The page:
Initially, I presented two concepts to Bloomsbury. The first one featured a kangaroo and a rabbit on an obstacle course! But I’m happy we opted for the boy taking his dog on a walk because it’s friendlier and more familiar to the youngest readers. Because Kristy’s text flows so beautifully from one line to the next when read aloud, I wanted the illustrations to do the same. If you look carefully, each spread hints at what is coming next to create a continuous visual story. The text starts and ends with “A hop is up,” so the art begins with the boy and dog leaving home, and ends with them arriving back home. There is also a gardener and her cat that we meet in the beginning, and they make a surprising return near the end. This took a lot of planning. How would I demonstrate each movement, and have the context make sense, and tease what’s coming next, butnot feel like I forced the whole thing? I went through many post-its, drawings of neighborhood maps, and many, many sketches. I loved tackling this challenge and it was a really exciting one for a first-time illustrator.
2017 is a big year for you as you potentially have two new titles coming as author AND Illustrator. Tell us about those.
PAX AND BLUE (February 2017, Simon & Schuster/Paula Wiseman Books) is a gentle story about an unexpected friendship between a boy and a pigeon, inspired by a true story my son told me. BUNNY’S STAYCATION (2017, Scholastic) went to a five-house auction, which was nerve-wracking and craaaazy! This book has many autobiographical aspects to it — it is about Bunny, who attempts to foil his Mama’s business trip and creates his own adventure. A parent traveling for work is not easy on the child or the parent. is a stressful, common issue that so many families deal with every day.
You share a studio space, correct? What’s that like?
I’m part of Friends Work Here in Brooklyn, a space created by my dear friend and design blog superstar Swissmiss, Tina Roth Eisenberg. We have an eclectic bunch of creatives in our studio: photographers, designers, videographers, illustrators, and writers. It’s great to see what everyone else is working on and learn and be inspired by people working in other disciplines. Friends is so much more than a shared studio. It’s a community.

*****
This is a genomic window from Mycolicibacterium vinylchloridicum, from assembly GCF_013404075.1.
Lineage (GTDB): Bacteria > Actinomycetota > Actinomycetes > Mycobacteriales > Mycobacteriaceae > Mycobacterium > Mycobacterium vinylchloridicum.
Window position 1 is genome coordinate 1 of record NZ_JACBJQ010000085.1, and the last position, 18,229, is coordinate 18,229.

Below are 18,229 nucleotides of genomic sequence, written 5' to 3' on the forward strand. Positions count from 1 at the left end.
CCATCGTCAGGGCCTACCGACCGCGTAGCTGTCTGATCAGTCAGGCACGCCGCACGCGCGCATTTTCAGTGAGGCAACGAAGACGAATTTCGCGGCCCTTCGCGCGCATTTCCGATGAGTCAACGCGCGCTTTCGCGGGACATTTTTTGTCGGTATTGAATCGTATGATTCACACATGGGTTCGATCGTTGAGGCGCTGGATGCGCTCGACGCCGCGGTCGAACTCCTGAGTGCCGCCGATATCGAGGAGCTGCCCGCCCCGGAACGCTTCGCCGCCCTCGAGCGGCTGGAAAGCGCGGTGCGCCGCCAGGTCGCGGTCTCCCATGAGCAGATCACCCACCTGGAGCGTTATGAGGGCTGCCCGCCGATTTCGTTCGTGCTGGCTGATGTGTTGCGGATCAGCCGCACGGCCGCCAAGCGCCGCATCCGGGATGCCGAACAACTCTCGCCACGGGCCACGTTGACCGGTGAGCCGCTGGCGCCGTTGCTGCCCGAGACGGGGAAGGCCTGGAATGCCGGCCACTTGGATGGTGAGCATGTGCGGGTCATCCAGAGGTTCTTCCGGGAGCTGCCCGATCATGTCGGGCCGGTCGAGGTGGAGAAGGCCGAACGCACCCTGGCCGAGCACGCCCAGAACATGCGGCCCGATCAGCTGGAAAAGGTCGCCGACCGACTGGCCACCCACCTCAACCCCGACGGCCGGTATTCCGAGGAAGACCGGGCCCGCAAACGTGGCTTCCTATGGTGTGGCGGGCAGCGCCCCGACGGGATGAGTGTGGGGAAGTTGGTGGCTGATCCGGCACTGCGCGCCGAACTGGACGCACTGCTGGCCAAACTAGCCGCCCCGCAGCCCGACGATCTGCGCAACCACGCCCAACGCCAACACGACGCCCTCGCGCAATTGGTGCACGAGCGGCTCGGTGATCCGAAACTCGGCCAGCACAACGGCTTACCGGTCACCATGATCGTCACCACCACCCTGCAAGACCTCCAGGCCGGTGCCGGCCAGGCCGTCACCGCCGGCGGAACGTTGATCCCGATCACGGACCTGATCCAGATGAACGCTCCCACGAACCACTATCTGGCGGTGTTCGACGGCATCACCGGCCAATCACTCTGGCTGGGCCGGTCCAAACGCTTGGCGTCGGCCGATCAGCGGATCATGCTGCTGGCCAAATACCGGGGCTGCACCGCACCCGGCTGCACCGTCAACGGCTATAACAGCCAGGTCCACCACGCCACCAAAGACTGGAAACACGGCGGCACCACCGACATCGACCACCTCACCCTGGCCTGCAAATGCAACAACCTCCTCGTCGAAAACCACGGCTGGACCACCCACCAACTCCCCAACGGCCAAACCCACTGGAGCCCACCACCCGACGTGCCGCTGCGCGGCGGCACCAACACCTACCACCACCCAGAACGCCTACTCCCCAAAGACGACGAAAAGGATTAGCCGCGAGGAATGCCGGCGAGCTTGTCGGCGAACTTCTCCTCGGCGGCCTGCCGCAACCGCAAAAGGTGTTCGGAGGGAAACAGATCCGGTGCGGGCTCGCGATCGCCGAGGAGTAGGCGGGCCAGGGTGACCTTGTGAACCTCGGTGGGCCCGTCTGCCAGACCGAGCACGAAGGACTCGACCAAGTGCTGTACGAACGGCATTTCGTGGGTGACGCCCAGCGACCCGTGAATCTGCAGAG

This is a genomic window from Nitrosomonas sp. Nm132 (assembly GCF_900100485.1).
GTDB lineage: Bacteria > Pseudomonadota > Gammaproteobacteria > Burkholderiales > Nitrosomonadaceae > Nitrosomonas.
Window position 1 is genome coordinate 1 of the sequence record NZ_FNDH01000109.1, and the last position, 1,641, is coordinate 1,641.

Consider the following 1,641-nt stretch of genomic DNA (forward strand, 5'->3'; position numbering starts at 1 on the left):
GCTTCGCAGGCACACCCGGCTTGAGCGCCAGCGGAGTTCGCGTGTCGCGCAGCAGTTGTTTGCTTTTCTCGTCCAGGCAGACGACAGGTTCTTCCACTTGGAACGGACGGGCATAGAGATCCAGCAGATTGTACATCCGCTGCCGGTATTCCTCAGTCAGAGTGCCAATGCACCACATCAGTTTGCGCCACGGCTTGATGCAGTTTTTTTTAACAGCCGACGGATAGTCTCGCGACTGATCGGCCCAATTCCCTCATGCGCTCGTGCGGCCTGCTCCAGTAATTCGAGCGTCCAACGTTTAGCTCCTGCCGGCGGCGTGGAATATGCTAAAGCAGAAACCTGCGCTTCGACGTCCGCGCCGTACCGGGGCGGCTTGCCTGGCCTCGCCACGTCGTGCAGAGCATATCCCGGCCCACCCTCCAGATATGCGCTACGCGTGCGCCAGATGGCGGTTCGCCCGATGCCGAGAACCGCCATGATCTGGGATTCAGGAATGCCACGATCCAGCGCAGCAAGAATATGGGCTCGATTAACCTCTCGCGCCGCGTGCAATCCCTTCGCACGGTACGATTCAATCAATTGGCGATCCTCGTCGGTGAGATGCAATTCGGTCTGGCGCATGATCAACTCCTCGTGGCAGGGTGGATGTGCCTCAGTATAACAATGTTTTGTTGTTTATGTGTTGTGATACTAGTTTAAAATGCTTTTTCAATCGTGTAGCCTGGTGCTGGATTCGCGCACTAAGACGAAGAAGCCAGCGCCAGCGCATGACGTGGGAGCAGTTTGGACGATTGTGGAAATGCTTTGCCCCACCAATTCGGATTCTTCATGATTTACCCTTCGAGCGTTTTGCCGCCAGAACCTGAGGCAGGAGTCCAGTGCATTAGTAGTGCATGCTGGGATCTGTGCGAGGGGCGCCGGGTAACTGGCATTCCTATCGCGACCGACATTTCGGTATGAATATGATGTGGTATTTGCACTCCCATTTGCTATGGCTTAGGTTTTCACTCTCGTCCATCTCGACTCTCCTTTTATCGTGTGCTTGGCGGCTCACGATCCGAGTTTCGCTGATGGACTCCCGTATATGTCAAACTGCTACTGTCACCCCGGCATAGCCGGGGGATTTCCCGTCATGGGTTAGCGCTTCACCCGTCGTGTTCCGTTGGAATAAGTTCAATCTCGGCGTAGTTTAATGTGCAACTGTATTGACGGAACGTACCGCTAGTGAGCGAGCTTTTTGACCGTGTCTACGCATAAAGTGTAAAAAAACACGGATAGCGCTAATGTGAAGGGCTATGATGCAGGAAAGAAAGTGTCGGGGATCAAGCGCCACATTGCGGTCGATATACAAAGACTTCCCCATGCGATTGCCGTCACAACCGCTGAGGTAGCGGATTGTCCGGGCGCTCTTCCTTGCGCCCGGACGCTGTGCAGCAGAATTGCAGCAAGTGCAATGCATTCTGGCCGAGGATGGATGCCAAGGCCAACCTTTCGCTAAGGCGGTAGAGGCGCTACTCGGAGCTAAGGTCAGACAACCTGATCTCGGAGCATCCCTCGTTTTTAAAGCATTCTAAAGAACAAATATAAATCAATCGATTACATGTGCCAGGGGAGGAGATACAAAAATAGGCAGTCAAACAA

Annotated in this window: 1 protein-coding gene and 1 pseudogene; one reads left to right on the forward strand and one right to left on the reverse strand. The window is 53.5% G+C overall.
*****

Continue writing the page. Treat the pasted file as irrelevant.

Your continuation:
Have you always been into writing and illustrating?
I’ve loved to draw since I was little, and my professional career was always in different types of design. I worked at several media companies and was a contributing editor to pregnancy and parenting brand, The Bump. So, I always had the drawing and a little bit of the writing, but not together and not in children’s books! Weirdly, my first design job out of college was doing promotional design for adult titles at Little Brown. Funny how things come full circle!
What’s the most exciting part of your job?
I’m doing so many things for the first time, so it’s all really exciting! But having my two boys see me do work that is meaningful, and experience the ups and downs right along with me (I share the good stuff but also tell them about every rejection) is everything to me and I hope it inspires them in the future. And nothing beats seeing a book you made, as a real thing, for the very first time.  I never want that to get old.
What inspires your creativity?
In writing, much of it comes from real life. In drawing, it comes from so many places. Living in a vibrant place like New York City serves as an endless source of inspiration.
What is one thing that readers don’t know about you, that only you could tell us?
I rocked the 5th grade spelling bee. My moment of triumph was on the word “bivouac.”
If you weren’t writing books, what do you think you’d be doing?
I was a corporate Creative Director for 20+ years before starting to work on books, so, I’m sure I’d still be doing that. I still do design projects as part of my freelance work. My fantasy-but-likely-to-never-happen careers are forensic scientist and storm chaser. (Didn’t see that coming, did you?!)
What can readers expect from you in the future?
In addition to PAX AND BLUE and BUNNY’S STAYCATION, there will be a second BUNNY book with Scholastic, and I’m illustrating SKELLY’S HALLOWEEN written by David Martin and published by Macmillan/Henry Holt (August 2018.) I have something else in the pipeline that I can’t share quite yet, but hopefully soon!
Anything else you’d like to share with readers of this blog?
If there’s something you dream of doing, just start. Today. Little steps, over time, get big results.